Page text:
Iowans have strong emotional ties to steakhouses. They were the de facto country clubs in towns too small for the real deal. People went to them to celebrate the major events in their lives. Des Moines’ most famous dish is steak de Burgo, made with tenderloin and various sauces. People argue about whether they should use olive oil- and butter-based sauces, or creamy sauces. At Trostel’s Greenbriar, chef Troy Trostel’s gunpowder rib eye is so popular he sells the rub over the counter. He also can add any classic French sauce to any steak. Jesse’s Embers has been packed for 50 years, offering Rube’s beef. Two places use only aged prime beef — 801 Chophouse and Flemings. That ratchets up the experience, and the cost. Steaks can sell for more than $60, and that’s a la carte.

Other luxuries that have gone from unheard of in Des Moines to popular include black truffles, snails (escargot), sweetbreads (lamb pancreas or thymus), foie gras, blood soup/sausage, and duck frites (potatoes fried in duck fat). French cafés like Bistro Montage, Baru 66, Le Jardin and Django, as well as American cafés like Alba and Proof, are responsible for raising the level of awareness about these things. Other foods that people have learned to love only recently were introduced by Mexican tacquerias. Tongue, cactus petals and beef cheeks have moved up from taco stuffing to fine dining here.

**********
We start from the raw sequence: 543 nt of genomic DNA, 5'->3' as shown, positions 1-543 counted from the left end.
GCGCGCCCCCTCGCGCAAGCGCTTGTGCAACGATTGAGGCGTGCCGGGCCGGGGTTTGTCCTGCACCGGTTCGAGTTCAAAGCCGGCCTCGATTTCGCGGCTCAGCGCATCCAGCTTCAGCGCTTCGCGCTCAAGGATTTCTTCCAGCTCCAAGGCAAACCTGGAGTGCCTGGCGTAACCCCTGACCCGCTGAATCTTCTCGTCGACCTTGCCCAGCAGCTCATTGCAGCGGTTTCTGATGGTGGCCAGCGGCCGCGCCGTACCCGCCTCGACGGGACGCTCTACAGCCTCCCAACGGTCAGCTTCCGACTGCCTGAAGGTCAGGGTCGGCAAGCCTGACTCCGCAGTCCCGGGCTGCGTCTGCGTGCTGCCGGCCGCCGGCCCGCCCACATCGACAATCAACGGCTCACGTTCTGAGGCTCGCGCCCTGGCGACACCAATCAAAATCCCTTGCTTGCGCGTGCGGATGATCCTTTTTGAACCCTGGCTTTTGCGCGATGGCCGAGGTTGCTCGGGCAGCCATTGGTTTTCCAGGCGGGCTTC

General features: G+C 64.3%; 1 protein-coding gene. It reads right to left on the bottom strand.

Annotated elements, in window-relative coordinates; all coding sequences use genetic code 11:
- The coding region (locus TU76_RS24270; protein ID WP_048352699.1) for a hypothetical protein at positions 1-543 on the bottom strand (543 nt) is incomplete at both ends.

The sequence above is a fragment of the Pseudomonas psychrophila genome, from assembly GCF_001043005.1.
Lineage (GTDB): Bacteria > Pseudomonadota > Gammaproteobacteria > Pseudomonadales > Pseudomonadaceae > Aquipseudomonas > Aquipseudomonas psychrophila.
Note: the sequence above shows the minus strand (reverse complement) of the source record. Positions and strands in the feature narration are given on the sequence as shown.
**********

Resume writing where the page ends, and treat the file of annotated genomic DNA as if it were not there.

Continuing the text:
The availability of exotica has increased exponentially in other dining categories. Des Moines is a famous charcuterie town now, thanks to La Quercia, a company that contracts heritage pork farmers to feed their pigs a diet of acorns, something the Romans started. Splash Oyster Bar, Eatery A, Django, The Cheese Shop of Des Moines and Gateway Market all offer plates of freshly sliced charcuterie. Hy-Vee has such a place in their EP True store. Even the coffee and gelato bar Sidebar offers a charcuterie plate.

The variety of both imported and local cheeses, olives, teas, gelatos and spices would astonish a Des Moines resident of 40 years ago. Gateway Market and some Hy-Vees have olive bars. Allspice Culinarium and Penzey’s are dedicated to worldly herbs and spices. Allspice and Vom Fass sell exotic olive oils and vinegars. Sidebar imports one of Italy’s great gelato lines. (Gelatos are churned slower than ice creams.) Stam’s makes Italian-inspired gelatos from scratch, some with their Dutch recipe chocolates, revered for their higher cocoa butter content. Gong Fu is the kind of teahouse one usually only finds in Chinese neighborhoods of large cities.

Chinese, Vietnamese and Thai cafés here popularized duck, the culinary king of winged creatures. Both C Fresh and Le’s Chinese BBQ sell whole roasted ducks. Peking duck, classically prepared at Great China, is probably the most famous dish in Mandarin cooking. Similarly, residents of Hyderabad, the culinary nexus of India, consider chicken biryani the greatest recipe in the world. Three local Indian restaurants all specialize in Hyderabadi cuisine — Namaste, Paradise Biryani Pointe and Persis Biryani Grill.

Perhaps America’s greatest imitation of Roman Empire decadence is the all-you-can-eat buffet. Invented in Las Vegas in the 1950s, these are mostly Asian operations today in Des Moines and often offer more than 100 dishes. RELISH